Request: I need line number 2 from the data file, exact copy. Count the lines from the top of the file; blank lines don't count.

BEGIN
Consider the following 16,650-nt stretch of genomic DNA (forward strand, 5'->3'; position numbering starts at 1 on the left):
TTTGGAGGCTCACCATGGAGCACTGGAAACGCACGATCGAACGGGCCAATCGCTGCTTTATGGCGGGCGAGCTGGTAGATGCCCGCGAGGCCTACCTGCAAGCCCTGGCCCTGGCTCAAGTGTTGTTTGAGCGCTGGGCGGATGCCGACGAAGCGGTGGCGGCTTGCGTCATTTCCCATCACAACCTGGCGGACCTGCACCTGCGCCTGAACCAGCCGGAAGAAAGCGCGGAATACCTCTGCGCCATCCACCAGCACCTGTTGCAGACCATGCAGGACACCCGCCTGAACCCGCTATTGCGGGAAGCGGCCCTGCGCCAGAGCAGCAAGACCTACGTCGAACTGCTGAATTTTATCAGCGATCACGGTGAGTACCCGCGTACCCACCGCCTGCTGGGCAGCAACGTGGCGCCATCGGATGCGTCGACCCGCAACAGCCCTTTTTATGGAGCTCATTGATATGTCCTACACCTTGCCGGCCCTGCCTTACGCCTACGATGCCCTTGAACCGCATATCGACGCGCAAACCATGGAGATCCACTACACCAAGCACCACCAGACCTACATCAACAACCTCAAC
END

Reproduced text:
TTTGGAGGCTCACCATGGAGCACTGGAAACGCACGATCGAACGGGCCAATCGCTGCTTTATGGCGGGCGAGCTGGTAGATGCCCGCGAGGCCTACCTGCAAGCCCTGGCCCTGGCTCAAGTGTTGTTTGAGCGCTGGGCGGATGCCGACGAAGCGGTGGCGGCTTGCGTCATTTCCCATCACAACCTGGCGGACCTGCACCTGCGCCTGAACCAGCCGGAAGAAAGCGCGGAATACCTCTGCGCCATCCACCAGCACCTGTTGCAGACCATGCAGGACACCCGCCTGAACCCGCTATTGCGGGAAGCGGCCCTGCGCCAGAGCAGCAAGACCTACGTCGAACTGCTGAATTTTATCAGCGATCACGGTGAGTACCCGCGTACCCACCGCCTGCTGGGCAGCAACGTGGCGCCATCGGATGCGTCGACCCGCAACAGCCCTTTTTATGGAGCTCATTGATATGTCCTACACCTTGCCGGCCCTGCCTTACGCCTACGATGCCCTTGAACCGCATATCGACGCGCAAACCATGGAGATCCACTACACCAAGCACCACCAGACCTACATCAACAACCTCAAC